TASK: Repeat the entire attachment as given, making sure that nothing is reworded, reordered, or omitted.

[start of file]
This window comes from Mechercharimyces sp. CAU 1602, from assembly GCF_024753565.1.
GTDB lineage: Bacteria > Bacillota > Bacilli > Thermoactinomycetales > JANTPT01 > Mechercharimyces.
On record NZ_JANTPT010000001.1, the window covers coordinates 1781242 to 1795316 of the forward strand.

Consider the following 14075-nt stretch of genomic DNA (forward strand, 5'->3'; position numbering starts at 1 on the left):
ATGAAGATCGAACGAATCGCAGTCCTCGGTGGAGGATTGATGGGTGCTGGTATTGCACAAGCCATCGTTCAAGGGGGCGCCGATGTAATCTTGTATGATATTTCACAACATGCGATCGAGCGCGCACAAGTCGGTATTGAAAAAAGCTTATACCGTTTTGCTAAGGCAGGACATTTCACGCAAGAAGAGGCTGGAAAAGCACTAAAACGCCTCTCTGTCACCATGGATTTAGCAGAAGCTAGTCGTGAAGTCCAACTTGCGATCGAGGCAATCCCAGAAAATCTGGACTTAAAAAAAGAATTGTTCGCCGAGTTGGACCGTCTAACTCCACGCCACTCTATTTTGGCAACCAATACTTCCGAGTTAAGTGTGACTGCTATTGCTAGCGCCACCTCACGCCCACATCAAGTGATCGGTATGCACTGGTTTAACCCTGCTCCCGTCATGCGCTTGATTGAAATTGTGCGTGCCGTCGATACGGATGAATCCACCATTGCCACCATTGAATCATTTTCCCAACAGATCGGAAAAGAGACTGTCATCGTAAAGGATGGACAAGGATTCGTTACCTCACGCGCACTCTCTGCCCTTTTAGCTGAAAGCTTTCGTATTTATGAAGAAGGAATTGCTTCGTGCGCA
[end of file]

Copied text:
This window comes from Mechercharimyces sp. CAU 1602, from assembly GCF_024753565.1.
GTDB lineage: Bacteria > Bacillota > Bacilli > Thermoactinomycetales > JANTPT01 > Mechercharimyces.
On record NZ_JANTPT010000001.1, the window covers coordinates 1781242 to 1795316 of the forward strand.

Consider the following 14075-nt stretch of genomic DNA (forward strand, 5'->3'; position numbering starts at 1 on the left):
ATGAAGATCGAACGAATCGCAGTCCTCGGTGGAGGATTGATGGGTGCTGGTATTGCACAAGCCATCGTTCAAGGGGGCGCCGATGTAATCTTGTATGATATTTCACAACATGCGATCGAGCGCGCACAAGTCGGTATTGAAAAAAGCTTATACCGTTTTGCTAAGGCAGGACATTTCACGCAAGAAGAGGCTGGAAAAGCACTAAAACGCCTCTCTGTCACCATGGATTTAGCAGAAGCTAGTCGTGAAGTCCAACTTGCGATCGAGGCAATCCCAGAAAATCTGGACTTAAAAAAAGAATTGTTCGCCGAGTTGGACCGTCTAACTCCACGCCACTCTATTTTGGCAACCAATACTTCCGAGTTAAGTGTGACTGCTATTGCTAGCGCCACCTCACGCCCACATCAAGTGATCGGTATGCACTGGTTTAACCCTGCTCCCGTCATGCGCTTGATTGAAATTGTGCGTGCCGTCGATACGGATGAATCCACCATTGCCACCATTGAATCATTTTCCCAACAGATCGGAAAAGAGACTGTCATCGTAAAGGATGGACAAGGATTCGTTACCTCACGCGCACTCTCTGCCCTTTTAGCTGAAAGCTTTCGTATTTATGAAGAAGGAATTGCTTCGTGCGCA